GREENVILLE, S.C. -- Darko Marco is gone.
Sure, Marco Rubio still summons fear on the presidential campaign trail, issuing dire warnings about ISIS, the national debt and what he characterizes as the impending death of the American Dream.
But the Rubio of some weeks ago who adopted a grim tone and creased face as he tried to keep up with the gloom and doom of Republican front-runners Donald Trump and, especially, Ted Cruz, is now smiling for selfies with voters who queue for him like a receiving line at a Miami quinceañera.
This is sunny Rubio, his most natural political persona. The one who cracks jokes and pokes fun at himself for repeating them verbatim because they get laughs. The one who keeps a room rapt in silence when he tells his family's rag-to-riches story. The one who made a point Thursday of standing side-by-side with a white congressman (Trey Gowdy) an African-American senator (Tim Scott) and an Indian-American governor (Nikki Haley) to offer a portrait of what the GOP could look like.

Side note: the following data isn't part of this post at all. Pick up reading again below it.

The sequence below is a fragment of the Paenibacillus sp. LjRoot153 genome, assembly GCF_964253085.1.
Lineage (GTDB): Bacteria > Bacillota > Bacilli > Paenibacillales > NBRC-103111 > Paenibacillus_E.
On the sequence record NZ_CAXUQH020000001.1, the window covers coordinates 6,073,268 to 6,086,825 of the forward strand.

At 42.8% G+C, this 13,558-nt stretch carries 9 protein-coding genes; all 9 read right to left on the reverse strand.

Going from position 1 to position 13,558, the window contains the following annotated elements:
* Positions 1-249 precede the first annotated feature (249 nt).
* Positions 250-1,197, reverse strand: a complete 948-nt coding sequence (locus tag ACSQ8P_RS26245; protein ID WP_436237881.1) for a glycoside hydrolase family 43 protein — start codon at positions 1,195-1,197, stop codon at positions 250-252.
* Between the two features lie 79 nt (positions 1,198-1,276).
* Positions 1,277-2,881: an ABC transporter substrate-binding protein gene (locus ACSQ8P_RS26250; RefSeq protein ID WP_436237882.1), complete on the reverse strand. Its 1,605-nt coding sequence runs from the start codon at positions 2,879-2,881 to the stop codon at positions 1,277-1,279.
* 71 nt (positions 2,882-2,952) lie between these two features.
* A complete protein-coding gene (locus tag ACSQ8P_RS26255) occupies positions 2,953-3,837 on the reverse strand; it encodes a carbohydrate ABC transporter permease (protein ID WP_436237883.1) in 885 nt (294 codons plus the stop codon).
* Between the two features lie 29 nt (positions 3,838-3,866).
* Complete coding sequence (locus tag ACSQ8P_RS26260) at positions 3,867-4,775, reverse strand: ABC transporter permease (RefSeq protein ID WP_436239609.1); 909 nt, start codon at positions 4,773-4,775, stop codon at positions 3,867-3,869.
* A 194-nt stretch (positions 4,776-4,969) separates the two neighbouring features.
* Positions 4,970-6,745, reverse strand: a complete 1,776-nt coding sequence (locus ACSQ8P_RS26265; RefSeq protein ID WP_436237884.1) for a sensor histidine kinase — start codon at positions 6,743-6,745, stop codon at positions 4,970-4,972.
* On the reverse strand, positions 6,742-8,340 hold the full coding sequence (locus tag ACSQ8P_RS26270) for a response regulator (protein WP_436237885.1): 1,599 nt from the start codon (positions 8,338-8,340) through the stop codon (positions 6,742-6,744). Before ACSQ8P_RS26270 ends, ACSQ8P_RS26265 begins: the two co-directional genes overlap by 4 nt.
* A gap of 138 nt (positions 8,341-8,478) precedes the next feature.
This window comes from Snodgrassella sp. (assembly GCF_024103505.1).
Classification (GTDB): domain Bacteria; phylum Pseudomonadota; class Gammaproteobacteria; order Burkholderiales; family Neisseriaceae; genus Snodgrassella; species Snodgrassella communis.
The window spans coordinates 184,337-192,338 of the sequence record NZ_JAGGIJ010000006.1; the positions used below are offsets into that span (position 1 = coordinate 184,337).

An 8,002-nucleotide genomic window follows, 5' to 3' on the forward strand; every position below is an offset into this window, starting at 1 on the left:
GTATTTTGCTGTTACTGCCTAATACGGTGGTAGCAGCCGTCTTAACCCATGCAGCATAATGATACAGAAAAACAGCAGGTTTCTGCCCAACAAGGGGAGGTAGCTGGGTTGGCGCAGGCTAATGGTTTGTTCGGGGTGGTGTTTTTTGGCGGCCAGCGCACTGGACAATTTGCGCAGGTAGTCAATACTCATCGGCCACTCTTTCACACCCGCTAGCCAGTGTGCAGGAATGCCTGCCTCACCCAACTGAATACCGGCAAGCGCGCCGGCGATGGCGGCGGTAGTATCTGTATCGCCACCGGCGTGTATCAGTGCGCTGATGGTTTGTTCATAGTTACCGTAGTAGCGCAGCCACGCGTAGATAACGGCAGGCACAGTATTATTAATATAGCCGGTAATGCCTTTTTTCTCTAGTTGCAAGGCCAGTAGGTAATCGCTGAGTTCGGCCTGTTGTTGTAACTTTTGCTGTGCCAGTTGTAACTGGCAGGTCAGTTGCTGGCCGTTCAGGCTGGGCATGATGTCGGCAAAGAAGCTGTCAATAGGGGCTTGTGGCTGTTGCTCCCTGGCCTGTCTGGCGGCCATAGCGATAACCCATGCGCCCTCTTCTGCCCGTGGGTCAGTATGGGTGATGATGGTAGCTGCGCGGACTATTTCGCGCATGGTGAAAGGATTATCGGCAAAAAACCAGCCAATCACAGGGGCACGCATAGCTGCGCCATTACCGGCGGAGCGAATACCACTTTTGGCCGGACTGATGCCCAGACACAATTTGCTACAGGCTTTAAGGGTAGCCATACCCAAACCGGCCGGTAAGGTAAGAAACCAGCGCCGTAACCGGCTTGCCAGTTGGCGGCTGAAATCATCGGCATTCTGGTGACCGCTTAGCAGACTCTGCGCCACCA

“The great thing about our party is we have this great new generation of leaders ready to take the mantle,” the Cuban-American Rubio said at a rally held at Swamp Rabbit CrossFit, a gym in Greenville, the heart of South Carolina’s conservative upstate. “We are prepared to turn the page and move forward.”
“Take a picture of this,” Haley encouraged attendees, who promptly raised their cell-phone cameras. “Because this new group of conservatives taking over America looks like a Benetton commercial.”
South Carolina’s Republican primary electorate does not. Neither do crowds at events for GOP candidates across the state.
But Rubio generally draws more twentysomethings and young families than some of his counterparts, and several people of color attended the Greenville rally of a couple of hundred people.
Photo credit: Alex Sanz, Associated Press